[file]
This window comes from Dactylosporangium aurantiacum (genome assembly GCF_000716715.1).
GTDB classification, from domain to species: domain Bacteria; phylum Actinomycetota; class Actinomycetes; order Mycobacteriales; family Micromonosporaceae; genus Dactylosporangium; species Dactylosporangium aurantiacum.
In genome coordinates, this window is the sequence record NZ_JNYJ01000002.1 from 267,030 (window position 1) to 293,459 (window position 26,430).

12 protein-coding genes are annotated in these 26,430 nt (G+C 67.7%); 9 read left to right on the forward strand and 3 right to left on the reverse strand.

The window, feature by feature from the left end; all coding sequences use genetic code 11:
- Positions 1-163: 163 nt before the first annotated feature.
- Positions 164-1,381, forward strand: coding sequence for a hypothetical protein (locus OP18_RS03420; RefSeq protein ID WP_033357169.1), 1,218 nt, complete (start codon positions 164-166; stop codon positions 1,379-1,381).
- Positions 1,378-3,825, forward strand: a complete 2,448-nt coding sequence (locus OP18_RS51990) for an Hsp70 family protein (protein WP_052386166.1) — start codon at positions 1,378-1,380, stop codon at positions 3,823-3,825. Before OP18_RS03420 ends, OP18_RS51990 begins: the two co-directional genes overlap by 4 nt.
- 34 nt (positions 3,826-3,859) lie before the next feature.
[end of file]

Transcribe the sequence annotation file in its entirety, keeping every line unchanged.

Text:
This window comes from Dactylosporangium aurantiacum (genome assembly GCF_000716715.1).
GTDB classification, from domain to species: domain Bacteria; phylum Actinomycetota; class Actinomycetes; order Mycobacteriales; family Micromonosporaceae; genus Dactylosporangium; species Dactylosporangium aurantiacum.
In genome coordinates, this window is the sequence record NZ_JNYJ01000002.1 from 267,030 (window position 1) to 293,459 (window position 26,430).

12 protein-coding genes are annotated in these 26,430 nt (G+C 67.7%); 9 read left to right on the forward strand and 3 right to left on the reverse strand.

The window, feature by feature from the left end; all coding sequences use genetic code 11:
- Positions 1-163: 163 nt before the first annotated feature.
- Positions 164-1,381, forward strand: coding sequence for a hypothetical protein (locus OP18_RS03420; RefSeq protein ID WP_033357169.1), 1,218 nt, complete (start codon positions 164-166; stop codon positions 1,379-1,381).
- Positions 1,378-3,825, forward strand: a complete 2,448-nt coding sequence (locus OP18_RS51990) for an Hsp70 family protein (protein WP_052386166.1) — start codon at positions 1,378-1,380, stop codon at positions 3,823-3,825. Before OP18_RS03420 ends, OP18_RS51990 begins: the two co-directional genes overlap by 4 nt.
- 34 nt (positions 3,826-3,859) lie before the next feature.